• Contingency management

This method uses positive reinforcement to change behavior. The counselor rewards positive outcomes. The rewards don’t have to be very big. If someone is able to control addictive urges for a week, for example, they receive a ticket to a movie they want to see. 

  • Matrix Model

This form of therapy was initially developed to deal with addiction to stimulants, like cocaine and meth. It combines several types of CBT treatments. The counselor coaches the patient through a detailed treatment manual and also takes them through group therapy. Patients are screen-tested periodically to ensure they are on track. 

  • Family Behavior Therapy

This form of evidence-based therapy addresses substance abuse and the problems it may be causing within the family. The patient signs a contract to make changes to their behavior and actions by a certain date, and together with the counselor, they can review progress, acknowledge successes, and address challenges. 

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Does evidence-based therapy use medications?

Yes; in some circumstances, the best results are achieved by combining therapies and medication. Those who are dealing with alcoholism, for example, or opioid addiction need certain prescriptions to deal with the physiological side effects of their dependency.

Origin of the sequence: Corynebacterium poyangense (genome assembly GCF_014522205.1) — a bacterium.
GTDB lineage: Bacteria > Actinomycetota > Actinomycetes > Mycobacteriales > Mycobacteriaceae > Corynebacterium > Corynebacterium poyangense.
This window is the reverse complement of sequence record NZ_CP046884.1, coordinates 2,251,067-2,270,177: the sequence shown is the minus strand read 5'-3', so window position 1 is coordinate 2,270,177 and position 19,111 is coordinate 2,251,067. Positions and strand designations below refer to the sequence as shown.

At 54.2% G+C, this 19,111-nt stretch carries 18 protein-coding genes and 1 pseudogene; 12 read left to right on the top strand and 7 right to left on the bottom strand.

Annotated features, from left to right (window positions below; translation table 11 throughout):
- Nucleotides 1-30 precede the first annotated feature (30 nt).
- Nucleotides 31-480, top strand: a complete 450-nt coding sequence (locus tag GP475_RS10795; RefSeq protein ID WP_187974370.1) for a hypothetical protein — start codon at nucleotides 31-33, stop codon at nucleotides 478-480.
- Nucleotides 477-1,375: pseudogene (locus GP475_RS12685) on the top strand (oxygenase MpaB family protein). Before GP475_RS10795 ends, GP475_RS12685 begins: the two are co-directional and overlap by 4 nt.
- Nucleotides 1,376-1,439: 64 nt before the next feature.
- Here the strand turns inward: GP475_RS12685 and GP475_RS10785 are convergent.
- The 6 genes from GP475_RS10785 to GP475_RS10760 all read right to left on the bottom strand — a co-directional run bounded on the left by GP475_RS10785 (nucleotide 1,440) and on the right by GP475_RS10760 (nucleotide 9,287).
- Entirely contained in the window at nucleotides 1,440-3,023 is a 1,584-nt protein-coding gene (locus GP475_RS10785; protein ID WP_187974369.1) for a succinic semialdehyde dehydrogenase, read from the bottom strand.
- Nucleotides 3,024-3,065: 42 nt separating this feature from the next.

The medications may be used to induce nausea if one drinks or takes drugs, or they may prevent painful withdrawal symptoms. Some prevent relapses while others eliminate cravings. 

As a social worker, you are not authorized to write prescriptions. You will refer your clients to psychiatrists, psychotherapists or other licensed specialists who can prescribe medications. 

However, it is part of your job to follow up and make sure that your client is taking the medication as prescribed. 

How does a Chemical Dependency Certificate fit in with my social work degree?